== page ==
Tuesday 24 December 2019

Christmas 2019 Puzzle

I've traditionally put up a puzzle of some description on Christmas Eve for my puzzling mates around the world to amuse themselves with - I didn't really have much time to come up with a good puzzle this year, so I've made a hard one instead. 

It's a bit of a developmenet of the ideas in last year's puzzle, which not many people liked. 

I expect even fewer will like this year's puzzle... 

But hey, there are going to be two prizes again! 

One for the first correct entry I receive and a second for a random entry received before 2020 reaches these shores. 

<Having said all of that, you should be able to find enough clues in there to confirm that you're doing the right thing and even what you're after.>

Wishing you and yours a wonderful Christmas and a fantastic start to 2020!


Sunday 15 December 2019

Heavy metal gifts…

Over the past couple of months my good friends Steve and Ali have given me a couple of rather puzzling lumps of brass…

I got a prototype copy of their remake of Oskar’s Hyperboloid Burr  for my birthday. 

The original wooden Hyperboloid Burr had been Naoki Takashima’s Exchange puzzle a couple of years ago. It was presented as an interesting burr assembly with six identical pieces, each shaped with hyperboloid curves – part of the presentation was that a further unanticipated assembly had been discovered allowing an additional identical piece to be added – at which point Takashima-san produced an extra piece from his pocket and handed it over for the additional challenge… it made not only a nice (true!) story, but made the puzzle even more intriguing.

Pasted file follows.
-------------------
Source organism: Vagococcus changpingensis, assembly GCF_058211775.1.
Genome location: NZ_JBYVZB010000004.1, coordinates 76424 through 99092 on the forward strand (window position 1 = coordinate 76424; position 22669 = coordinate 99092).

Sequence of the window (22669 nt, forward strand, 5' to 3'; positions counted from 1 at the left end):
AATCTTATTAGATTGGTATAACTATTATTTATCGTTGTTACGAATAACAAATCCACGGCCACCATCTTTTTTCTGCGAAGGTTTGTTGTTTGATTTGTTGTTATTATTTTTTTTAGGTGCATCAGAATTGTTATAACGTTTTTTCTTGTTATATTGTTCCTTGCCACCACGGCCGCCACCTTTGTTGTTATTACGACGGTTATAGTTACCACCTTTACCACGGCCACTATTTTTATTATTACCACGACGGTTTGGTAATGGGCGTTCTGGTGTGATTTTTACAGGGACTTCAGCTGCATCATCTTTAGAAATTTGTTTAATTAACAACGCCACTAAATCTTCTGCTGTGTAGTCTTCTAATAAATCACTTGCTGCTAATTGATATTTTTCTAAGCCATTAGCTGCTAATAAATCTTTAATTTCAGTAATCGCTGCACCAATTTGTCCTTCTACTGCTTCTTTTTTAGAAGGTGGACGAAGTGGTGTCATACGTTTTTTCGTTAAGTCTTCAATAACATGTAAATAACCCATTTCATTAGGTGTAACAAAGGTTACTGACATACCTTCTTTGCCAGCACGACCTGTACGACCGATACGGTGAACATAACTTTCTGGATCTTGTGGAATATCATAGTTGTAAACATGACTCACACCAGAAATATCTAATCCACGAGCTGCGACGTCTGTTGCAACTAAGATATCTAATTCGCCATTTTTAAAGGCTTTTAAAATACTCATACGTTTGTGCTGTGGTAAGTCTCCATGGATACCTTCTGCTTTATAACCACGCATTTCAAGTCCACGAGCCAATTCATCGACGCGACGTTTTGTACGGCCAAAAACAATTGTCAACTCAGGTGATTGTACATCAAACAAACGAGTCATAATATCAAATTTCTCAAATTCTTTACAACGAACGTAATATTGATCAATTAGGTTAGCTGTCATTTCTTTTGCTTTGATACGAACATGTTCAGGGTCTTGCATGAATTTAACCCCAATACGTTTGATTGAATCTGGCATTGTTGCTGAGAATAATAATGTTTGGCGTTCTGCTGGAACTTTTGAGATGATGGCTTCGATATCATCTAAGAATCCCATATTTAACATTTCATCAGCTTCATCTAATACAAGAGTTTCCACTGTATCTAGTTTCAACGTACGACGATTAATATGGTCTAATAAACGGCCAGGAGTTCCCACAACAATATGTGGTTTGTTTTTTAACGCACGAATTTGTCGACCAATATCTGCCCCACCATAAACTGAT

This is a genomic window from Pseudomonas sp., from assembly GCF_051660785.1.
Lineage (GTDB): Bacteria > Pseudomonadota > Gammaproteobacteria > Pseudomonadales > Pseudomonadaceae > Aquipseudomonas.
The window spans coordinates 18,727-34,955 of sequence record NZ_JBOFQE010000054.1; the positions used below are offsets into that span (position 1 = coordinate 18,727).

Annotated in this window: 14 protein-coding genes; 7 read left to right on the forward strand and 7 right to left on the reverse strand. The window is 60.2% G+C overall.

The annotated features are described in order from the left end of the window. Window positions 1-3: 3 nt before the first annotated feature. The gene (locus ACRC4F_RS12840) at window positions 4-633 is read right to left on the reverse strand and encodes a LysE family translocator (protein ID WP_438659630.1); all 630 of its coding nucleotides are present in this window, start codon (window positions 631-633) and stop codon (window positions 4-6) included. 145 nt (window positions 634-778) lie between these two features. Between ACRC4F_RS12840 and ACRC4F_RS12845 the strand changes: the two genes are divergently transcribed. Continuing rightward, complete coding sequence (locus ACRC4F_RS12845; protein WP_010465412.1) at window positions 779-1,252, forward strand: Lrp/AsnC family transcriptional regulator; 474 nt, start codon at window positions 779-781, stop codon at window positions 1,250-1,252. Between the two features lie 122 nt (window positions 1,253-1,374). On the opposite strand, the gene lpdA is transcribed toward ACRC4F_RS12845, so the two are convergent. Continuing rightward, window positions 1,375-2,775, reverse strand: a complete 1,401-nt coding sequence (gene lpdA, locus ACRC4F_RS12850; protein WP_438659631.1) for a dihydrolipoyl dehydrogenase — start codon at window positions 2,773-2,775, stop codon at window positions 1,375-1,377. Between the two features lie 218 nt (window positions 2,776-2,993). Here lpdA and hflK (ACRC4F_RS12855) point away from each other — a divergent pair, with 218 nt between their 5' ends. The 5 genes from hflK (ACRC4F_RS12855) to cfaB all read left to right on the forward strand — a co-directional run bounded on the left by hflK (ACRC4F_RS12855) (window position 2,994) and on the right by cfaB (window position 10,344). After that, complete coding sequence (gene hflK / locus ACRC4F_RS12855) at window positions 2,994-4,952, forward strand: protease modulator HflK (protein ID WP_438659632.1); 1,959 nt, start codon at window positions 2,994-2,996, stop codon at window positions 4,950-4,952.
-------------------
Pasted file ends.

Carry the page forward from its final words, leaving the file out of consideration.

It often got foisted on visiting puzzlers and judging from the number of times I’ve come across it at others’, I’m clearly not the only one who enjoyed it. 

The Two Brass Monkeys took on the challenge of making them up in nice, solid, brass – and pretty soon they realised that the original material was a heck of a lot more forgiving than their chosen form… and the resulting hunt for the perfect tolerances turned into a real world binary sort as they tuned the tolerances between “too loose – falls apart” and “too tight – can’t assemble”!

What they’ve ended up with is an excellent compromise to within 0.03mm of either falling apart or not being assemblable (Yes, it IS a word, damn spellchecker!). Both assemblies work neatly – with the six-piece, assembly is on the looser side – you can’t pick it up by a single piece- but the seven-piece assembly locks together with a satisfying little clink. 

Looks terrific in either assembly and makes for a damn fine piece of desk furniture. 

A couple of weeks ago the boys presented me with a copy of their newest endeavour – something I’d been allowed to coo over at a previous get together. They’d taken a design by Scott Elliott called “It’s Nuts!” (exchanged by Jerry Slocum a couple of years ago) and produced it in brass… that doesn’t sound very impressive, unless you know “It’s Nuts!” or you’ve seen one in the flesh… the premise is simple: you have a large threaded bolt with two nuts on it. Turn the bolt and the two nuts head off in opposite directions!

Just think about that for a little while… it’ll sink in… and you’ll be left wondering a little…

The back-story on the original design, as I’ve heard and remember it (feel free to correct me in the comments) was that Scott originally stumbled across a video of this being presented in a language he hadn’t understood – a magician was demonstrating that the nuts on this bolt behaved rather oddly and Scott was hooked. He spent a while working out how to get it to work and then duly printed some on his trusty 3D printer… Jerry was totally bowled over by them and insisted on using them as his exchange puzzle that year so Scott 3D printed hundreds of them. Since then it turns out that the original video he’d seen had all sorts of trickery and couldn’t be demonstrated in the clean, open manner that Scott’s version works – in short, he’d seen a magic trick and then made it work in real life – he’s a bright lad is our Scott!